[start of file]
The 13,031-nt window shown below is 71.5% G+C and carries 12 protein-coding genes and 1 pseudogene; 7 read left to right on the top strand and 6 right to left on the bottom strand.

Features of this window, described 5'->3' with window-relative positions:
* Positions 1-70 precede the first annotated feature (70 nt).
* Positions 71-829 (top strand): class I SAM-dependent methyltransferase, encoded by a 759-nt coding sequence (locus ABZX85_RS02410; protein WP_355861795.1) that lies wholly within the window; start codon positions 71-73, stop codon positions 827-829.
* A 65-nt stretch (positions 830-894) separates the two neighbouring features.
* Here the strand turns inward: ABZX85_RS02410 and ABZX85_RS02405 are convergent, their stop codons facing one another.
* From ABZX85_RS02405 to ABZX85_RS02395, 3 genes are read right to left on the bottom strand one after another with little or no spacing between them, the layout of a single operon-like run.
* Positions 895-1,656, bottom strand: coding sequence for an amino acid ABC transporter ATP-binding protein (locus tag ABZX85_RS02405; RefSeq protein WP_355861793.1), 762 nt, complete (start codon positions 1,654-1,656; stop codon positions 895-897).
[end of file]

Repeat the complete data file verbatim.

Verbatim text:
The 13,031-nt window shown below is 71.5% G+C and carries 12 protein-coding genes and 1 pseudogene; 7 read left to right on the top strand and 6 right to left on the bottom strand.

Features of this window, described 5'->3' with window-relative positions:
* Positions 1-70 precede the first annotated feature (70 nt).
* Positions 71-829 (top strand): class I SAM-dependent methyltransferase, encoded by a 759-nt coding sequence (locus ABZX85_RS02410; protein WP_355861795.1) that lies wholly within the window; start codon positions 71-73, stop codon positions 827-829.
* A 65-nt stretch (positions 830-894) separates the two neighbouring features.
* Here the strand turns inward: ABZX85_RS02410 and ABZX85_RS02405 are convergent, their stop codons facing one another.
* From ABZX85_RS02405 to ABZX85_RS02395, 3 genes are read right to left on the bottom strand one after another with little or no spacing between them, the layout of a single operon-like run.
* Positions 895-1,656, bottom strand: coding sequence for an amino acid ABC transporter ATP-binding protein (locus tag ABZX85_RS02405; RefSeq protein WP_355861793.1), 762 nt, complete (start codon positions 1,654-1,656; stop codon positions 895-897).